Wednesday, August 17, 2011

Score celebrates no scoring

GCRL recognized the 19th anniversary of Dodger pitcher Kevin Gross' no-hitter today. It occurred during the height of no-hitter craziness in the early 1990s, when the Dodgers -- and everyone else -- were tossing no-nos.

With nine no-hitters over the last two years, the no-hitter is back, but the Dodgers haven't pitched one since that last no-no binge (that is, until Kershaw does the inevitable). Fortunately, L.A. hasn't been no-hit since the early '90s, too.

All of this brought to mind the series that Score put out in its mammoth set in 1991. I once was intent on completing the whole base set, but now I'm just happy that I have completed my favorite subset from '91 Score. Some of you may consider the Dream Team subset with the shirtless Jose Canseco and Kirby Puckett as your favorite, and I thank you for airing your issues in public.

But, really, there's no doubt the best set is the historic look back on nine no-hitters in the 1990 season:

Score numbered the no-hitter cards in chronological order based on when the no-hitter was thrown. The set goes from 699-707. When I collected the set in '91, I had all the No-Hit Club cards except Langston/Witt, Johnson and Mulholland. I recently picked up the last one, the Langston/Witt card, either in a repack or at a garage sale, I don't remember.

I wrote about this '90 no-hit season before. The best part of all the no-hitters was that Stewart and Valenzuela threw their no-hitters on the same day. I remember it was a Friday and I must have gotten home from work early because school wouldn't have been in session on June 29. The easy season had begun. I remember knowing about the Stewart no-hitter at work. Then I flipped on the radio in my apartment and heard about Valenzuela's no-hitter going on. I listened to it transfixed deep into the night.

Of course, two of the no-hitters commemorated by Score are no longer no-hitters. MLB doesn't recognize no-hitters in which a pitcher did not pitch a full nine innings. Hawkins gave up four runs in the bottom of the eighth inning to the White Sox and since Chicago was ahead 4-0, it didn't bat in the ninth. So no no-hitter for Hawkins, although it was celebrated as one at the time.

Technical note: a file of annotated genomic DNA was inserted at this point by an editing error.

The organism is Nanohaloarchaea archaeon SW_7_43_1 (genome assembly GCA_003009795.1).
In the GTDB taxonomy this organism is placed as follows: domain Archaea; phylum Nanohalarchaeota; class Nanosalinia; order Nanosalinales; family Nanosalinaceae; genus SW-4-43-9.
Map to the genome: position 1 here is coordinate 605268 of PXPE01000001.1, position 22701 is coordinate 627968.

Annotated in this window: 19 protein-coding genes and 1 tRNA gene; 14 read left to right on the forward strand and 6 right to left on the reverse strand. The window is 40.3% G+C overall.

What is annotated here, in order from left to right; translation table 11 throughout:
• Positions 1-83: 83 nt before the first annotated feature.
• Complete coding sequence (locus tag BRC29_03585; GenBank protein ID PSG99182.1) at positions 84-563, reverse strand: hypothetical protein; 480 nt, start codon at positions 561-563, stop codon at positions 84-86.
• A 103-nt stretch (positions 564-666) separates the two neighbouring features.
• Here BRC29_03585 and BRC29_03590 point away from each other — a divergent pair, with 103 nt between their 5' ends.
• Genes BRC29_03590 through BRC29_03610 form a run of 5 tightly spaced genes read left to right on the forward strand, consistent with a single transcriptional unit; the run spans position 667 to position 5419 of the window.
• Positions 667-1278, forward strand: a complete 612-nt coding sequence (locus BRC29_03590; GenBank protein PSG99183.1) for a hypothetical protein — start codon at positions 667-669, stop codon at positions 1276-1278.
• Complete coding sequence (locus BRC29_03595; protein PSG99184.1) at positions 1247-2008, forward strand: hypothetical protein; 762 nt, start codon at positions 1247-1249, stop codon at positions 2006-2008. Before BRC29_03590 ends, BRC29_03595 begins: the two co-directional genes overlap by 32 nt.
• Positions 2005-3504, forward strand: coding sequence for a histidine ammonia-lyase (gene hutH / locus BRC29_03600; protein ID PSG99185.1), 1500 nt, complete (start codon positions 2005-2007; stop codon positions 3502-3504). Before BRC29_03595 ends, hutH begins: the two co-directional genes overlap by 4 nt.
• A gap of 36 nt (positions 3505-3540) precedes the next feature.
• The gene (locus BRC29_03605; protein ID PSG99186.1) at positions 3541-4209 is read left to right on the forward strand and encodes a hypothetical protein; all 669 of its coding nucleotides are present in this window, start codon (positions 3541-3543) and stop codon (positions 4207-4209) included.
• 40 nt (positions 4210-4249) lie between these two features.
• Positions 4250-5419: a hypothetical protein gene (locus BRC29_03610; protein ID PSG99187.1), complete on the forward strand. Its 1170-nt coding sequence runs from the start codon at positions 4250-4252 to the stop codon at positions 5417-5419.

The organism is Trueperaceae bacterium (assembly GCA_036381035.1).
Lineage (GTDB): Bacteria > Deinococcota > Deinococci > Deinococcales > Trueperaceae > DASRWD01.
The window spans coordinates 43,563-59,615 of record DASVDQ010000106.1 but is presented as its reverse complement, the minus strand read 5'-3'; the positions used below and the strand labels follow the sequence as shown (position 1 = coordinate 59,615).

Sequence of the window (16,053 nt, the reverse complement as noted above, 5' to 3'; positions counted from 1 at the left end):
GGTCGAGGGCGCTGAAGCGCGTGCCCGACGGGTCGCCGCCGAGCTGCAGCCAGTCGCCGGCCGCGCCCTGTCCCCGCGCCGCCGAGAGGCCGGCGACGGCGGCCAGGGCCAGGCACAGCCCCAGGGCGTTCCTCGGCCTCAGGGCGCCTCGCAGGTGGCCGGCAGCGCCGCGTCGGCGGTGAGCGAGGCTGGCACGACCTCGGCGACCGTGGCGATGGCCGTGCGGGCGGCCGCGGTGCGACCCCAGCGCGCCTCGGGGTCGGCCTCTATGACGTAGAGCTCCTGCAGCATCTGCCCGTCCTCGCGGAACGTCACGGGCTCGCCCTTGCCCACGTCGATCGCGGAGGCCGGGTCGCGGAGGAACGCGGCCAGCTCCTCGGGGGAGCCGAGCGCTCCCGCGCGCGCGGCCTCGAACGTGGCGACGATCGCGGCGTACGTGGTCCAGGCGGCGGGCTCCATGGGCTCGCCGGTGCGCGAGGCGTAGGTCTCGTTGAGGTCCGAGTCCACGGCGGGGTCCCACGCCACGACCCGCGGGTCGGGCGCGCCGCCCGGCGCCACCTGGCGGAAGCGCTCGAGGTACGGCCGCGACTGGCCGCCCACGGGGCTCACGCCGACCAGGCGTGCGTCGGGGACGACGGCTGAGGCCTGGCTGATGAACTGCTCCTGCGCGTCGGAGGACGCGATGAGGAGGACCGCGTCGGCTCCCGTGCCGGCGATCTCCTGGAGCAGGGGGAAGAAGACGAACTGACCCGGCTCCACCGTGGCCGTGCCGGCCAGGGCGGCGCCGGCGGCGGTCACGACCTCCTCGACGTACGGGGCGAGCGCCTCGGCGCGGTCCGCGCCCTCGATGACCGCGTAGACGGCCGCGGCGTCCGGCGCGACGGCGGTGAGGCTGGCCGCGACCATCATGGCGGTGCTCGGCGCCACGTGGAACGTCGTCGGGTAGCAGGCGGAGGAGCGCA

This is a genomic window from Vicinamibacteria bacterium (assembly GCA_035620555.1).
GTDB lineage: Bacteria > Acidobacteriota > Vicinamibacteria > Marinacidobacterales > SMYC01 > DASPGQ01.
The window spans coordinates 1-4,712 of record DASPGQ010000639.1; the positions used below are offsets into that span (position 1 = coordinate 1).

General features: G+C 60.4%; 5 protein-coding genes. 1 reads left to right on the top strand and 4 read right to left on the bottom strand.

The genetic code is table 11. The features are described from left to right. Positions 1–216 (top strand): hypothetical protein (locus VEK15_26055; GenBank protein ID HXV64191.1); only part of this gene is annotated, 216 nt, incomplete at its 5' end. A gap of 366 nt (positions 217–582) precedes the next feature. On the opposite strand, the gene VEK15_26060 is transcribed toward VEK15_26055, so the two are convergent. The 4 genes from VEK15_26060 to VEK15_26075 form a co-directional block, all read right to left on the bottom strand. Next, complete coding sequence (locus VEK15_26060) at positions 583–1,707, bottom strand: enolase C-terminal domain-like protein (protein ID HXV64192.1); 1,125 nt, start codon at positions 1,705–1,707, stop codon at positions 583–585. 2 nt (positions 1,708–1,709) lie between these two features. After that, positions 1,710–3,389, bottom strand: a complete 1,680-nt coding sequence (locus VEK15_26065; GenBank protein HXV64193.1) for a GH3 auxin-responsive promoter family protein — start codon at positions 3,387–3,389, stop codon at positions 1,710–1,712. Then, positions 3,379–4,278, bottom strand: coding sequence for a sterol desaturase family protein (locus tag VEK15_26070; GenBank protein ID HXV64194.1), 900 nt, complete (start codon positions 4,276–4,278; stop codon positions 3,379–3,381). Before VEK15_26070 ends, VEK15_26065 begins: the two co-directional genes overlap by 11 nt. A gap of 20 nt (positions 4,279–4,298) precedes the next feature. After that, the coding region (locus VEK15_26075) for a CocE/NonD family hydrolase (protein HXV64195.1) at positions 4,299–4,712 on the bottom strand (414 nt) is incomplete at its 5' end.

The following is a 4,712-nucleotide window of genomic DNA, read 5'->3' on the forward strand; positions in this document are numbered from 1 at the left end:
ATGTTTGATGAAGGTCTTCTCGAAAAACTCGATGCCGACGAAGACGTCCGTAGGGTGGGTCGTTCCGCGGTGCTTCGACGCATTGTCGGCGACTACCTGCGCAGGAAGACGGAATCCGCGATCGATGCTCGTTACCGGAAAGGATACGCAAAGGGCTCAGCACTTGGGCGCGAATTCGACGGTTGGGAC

Perez pitched just six innings of no-hit ball against the Yankees. The game was stopped in the seventh inning because of rain and eventually Perez's no-hit feat was removed.

But '91 Score still insists that there were nine no-hitters in 1990.

And the best part of the cards are the backs:


I can't get enough of boxscores on the back of baseball cards. A boxscore of a no-hitter is fascinating. Maybe not as fascinating as a 23-22 game or a 19-inning game, but definitely interesting.

Anytime a card set recognizes the previous baseball season, whether it be the World Series, postseason, All-Star Game or notable feats, it adds something special to that set. I've felt that way since the old record breaker cards from when I was a kid.

This is how you do a subset, all you card companies (or at least the few that are left).


  1. Awesome stuff from the early 90s! Do you have any dupes of the Fernando for trade? That card is a winner.

  2. that is a nice subset. i'll have to get in line for a copy of that nando card.

  3. Dave Stewart is a bad ass. He once basically called Clemens a pussy in the NYT.

    Bad. Ass.

  4. agreed on the box score points - anytime I see a boxscore card in a dime box, it goes into the phungo collection.

  5. If you or anyone else wants it, I have a complete set of 1991 Score up for trade. Not going to ask for a lot in return either!